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High-resolution mapping of the universe: WMAP First results - implications for cosmology

By olethros in Science
Wed Feb 12, 2003 at 02:13:21 PM EST
Tags: Science (all tags)
Science

The WMAP (Wilkinson Microwave Anisotropy Probe) project has made the headlines. Now we have a more detailed view of the background radiation than ever before. So what, the casual reader may ask. In fact, the new WMAP data can be useful for determining the correctness of current cosmological theories.

Articles for general public consumption have been published in New Scientist, the BBC and the the Washington Post. A similar article has been published in Science.

This article attempts to go slightly beyond what is mentioned in the short news announcements, however for a complete view of the group's work one should look at the articles they submitted for peer review.


The Big Bang theory assumes that the current state of the universe must have arisen from an earlier state of extremely high temperature and of an extremely small volume which rapidly expanded and cooled down in an explosion-like manner, which is why it is called the Big Bang theory. This explosion would have left a characteristic background radiation (CMB), that should be present in all of the universe, since all of the universe was part of the process. This was first verified by the COBE project in 1992, which did a similar map of the universe, but in a much lower resolution

WMAP did a high-resolution scan at the same frequency range, in five frequency bands from 23 to 94 Ghz. The new data is more precise, but remains consistent with the COBE data. The group has submitted a peer-reviewed paper analysing the basic results. This paper outlines all the basic methods followed.

An important point of the paper is that the calculated power spectrum is a complete representation of the data only if the Cosmic Microwave Background radiation (CMB) anisotropy is Gaussian1. Anisotropy here means that the CMB does not have a constant value over the whole sky , but it varies. The fact is that there is no guaranteed test that would assure us that the distribution of values is Gaussian. However the authors report results that indicate with high certainty that the distribution is indeed Gaussian.. One critical assumption is that all the observed fluctuations are because of (Gaussian) fluctuations in the gravitational potential.

One interesting thing to note is that the results indicate both a polarization and a large variability in the cosmic map. This comes at odds with the generally held assumption by Hubble that the universe is isotropic and homogeneous. This assumption has to be true in order for his law (that states that a star's distance from any other star is proportional to its relative speed) to hold in all cases. However if the universe is completely homogeneous then where did all the clumps of matter come from in the first place. The WMAP data (as well as the COBE data before) shows that the universe was not completely homogeneous even at the first moment of its existence. In general physicists regard the anisotropy as large enough to allow matter to form clusters in a very long time, but not so large as to be of significant effect with Hubble's law.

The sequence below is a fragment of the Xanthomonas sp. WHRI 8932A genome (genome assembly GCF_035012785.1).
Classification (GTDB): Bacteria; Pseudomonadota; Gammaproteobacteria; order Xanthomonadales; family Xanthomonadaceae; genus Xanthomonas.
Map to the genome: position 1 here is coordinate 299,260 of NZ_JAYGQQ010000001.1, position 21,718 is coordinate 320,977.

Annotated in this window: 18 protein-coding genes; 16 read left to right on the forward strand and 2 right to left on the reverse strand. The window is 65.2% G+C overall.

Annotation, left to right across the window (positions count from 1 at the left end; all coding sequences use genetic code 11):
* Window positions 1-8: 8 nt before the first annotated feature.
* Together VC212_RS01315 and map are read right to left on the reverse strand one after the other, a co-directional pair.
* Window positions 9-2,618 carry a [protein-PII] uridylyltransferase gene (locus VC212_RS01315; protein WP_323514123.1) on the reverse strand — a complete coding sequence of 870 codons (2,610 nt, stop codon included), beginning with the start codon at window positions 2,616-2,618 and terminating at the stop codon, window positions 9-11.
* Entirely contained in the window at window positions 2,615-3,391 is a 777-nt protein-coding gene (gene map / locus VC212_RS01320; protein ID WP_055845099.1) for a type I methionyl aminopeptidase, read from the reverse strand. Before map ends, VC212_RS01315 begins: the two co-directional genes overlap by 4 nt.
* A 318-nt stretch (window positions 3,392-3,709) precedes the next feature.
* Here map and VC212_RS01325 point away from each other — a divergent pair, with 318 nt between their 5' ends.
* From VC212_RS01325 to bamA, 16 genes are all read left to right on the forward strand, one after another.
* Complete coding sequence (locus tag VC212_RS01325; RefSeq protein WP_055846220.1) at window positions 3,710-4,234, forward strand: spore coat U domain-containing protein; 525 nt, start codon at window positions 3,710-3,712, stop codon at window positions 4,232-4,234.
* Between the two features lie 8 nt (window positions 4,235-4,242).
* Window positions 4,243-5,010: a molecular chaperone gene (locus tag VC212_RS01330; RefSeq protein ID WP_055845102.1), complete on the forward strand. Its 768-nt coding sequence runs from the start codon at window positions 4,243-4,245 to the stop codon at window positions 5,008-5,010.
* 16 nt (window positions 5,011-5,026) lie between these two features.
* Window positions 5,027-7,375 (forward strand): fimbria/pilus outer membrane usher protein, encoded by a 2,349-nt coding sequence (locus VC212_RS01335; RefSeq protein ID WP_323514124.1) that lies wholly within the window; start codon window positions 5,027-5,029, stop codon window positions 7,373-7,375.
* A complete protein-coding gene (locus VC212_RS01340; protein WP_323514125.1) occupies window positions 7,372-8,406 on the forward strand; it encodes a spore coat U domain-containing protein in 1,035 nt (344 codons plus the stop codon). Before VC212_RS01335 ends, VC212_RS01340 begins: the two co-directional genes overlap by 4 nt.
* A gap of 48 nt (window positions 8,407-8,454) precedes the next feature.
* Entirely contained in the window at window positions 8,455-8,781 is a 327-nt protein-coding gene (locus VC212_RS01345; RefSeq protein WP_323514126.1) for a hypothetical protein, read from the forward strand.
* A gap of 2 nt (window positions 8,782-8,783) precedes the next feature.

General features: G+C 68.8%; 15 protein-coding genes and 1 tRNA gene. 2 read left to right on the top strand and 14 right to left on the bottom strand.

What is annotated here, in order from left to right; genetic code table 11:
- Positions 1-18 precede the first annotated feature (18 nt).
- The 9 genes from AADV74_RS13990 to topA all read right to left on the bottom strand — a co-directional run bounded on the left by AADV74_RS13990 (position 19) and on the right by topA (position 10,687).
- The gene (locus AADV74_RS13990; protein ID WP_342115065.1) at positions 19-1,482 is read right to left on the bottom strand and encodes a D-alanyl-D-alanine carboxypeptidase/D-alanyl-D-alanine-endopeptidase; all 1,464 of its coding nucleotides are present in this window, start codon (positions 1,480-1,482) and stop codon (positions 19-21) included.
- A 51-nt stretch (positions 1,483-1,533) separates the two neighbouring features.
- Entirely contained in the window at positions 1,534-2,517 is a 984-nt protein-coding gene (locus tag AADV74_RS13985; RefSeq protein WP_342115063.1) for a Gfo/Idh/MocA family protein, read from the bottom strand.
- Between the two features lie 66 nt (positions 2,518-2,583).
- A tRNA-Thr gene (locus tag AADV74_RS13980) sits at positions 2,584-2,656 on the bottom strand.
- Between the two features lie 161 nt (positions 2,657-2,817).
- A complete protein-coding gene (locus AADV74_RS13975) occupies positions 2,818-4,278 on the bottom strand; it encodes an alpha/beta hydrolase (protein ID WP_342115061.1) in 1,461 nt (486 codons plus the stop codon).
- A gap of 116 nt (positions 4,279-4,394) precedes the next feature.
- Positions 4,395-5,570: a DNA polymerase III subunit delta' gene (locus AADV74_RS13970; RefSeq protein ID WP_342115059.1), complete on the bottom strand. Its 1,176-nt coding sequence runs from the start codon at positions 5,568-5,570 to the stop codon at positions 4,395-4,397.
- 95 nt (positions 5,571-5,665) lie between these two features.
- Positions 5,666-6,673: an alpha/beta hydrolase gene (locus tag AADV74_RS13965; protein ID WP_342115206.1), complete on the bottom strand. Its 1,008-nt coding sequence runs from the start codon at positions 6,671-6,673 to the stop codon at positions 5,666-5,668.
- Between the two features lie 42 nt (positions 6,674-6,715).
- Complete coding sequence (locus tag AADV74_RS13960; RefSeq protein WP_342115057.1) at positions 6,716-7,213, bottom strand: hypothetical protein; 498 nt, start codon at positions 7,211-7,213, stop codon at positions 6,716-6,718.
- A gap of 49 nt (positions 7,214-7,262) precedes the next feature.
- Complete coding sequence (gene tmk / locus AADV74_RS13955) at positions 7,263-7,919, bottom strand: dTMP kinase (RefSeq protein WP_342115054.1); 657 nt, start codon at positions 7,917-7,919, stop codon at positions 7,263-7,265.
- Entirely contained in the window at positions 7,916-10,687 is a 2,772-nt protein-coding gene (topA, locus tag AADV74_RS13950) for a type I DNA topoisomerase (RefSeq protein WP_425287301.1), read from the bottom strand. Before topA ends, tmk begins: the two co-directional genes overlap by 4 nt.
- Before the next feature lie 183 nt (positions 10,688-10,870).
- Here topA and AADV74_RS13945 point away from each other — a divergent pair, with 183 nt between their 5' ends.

In fact Hubble's law did not seem to hold, as some very distant objects seem to be moving much slower than they should have. It seemed that only a repelling force that operated over long distances could explain this data, so dark energy was introduced. This repelling force actually accellerates the universe's expansion rather. Previously it was assumed that at large distances only gravity would be doing any work and thus, even though the universe would be expanding gravity would reduce its expansion rate or even stop expansion completely, possibly even causing the collapse of the universe into a Big Crunch. If the group's interpretation of the data is correct and assuming that of all the known forces only gravity would have an effect at large distances, the universe is expanding at an ever increasing rate, fuelled by the force provided by dark energy.2

Dark matter was another thing, introduced for a different but similar reason. It seemed that some galactic formations did not have enough mass to be held together. They would have needed to have a great amount of extra mass in order for their component galaxies to remain locked into a cluster. This matter's nature was deemed unknown and was called dark matter. This matter is also necessary in order to make the universe 'flat', so that parallel light beams will never intersect. The group also managed to use its data to characterise the type of this matter, if it exists, limiting it to low-temperature ranges (only Cold Dark Matter is possible)

The group claims that their data has a cosmological interpretation that supports the existence of both dark energy and dark matter in extremely high quantities, according to their calculations. The model that best fits the data assumes a flat universe with a baryon function of 0.044, a matter fraction of 0.27 and a 0.73 fraction of dark energy.

Another important outcome of this research was the determenation of a more exact number of the age of the universe, estimated to 13.7 +/- 0.2 billion years. The previous estimate was between 12 and 15 billion years.

Finally, the group has published a companion paper describing the data's implications to inflation theory. Inflation theory aims to explain the apparently faster expansion of the universe at its earliest stages of development. This is also related to the fact that their data shows the existence of stars at an extremely early age of the universe. It seems that stars started to form much earlier than cosmologists had previously thought.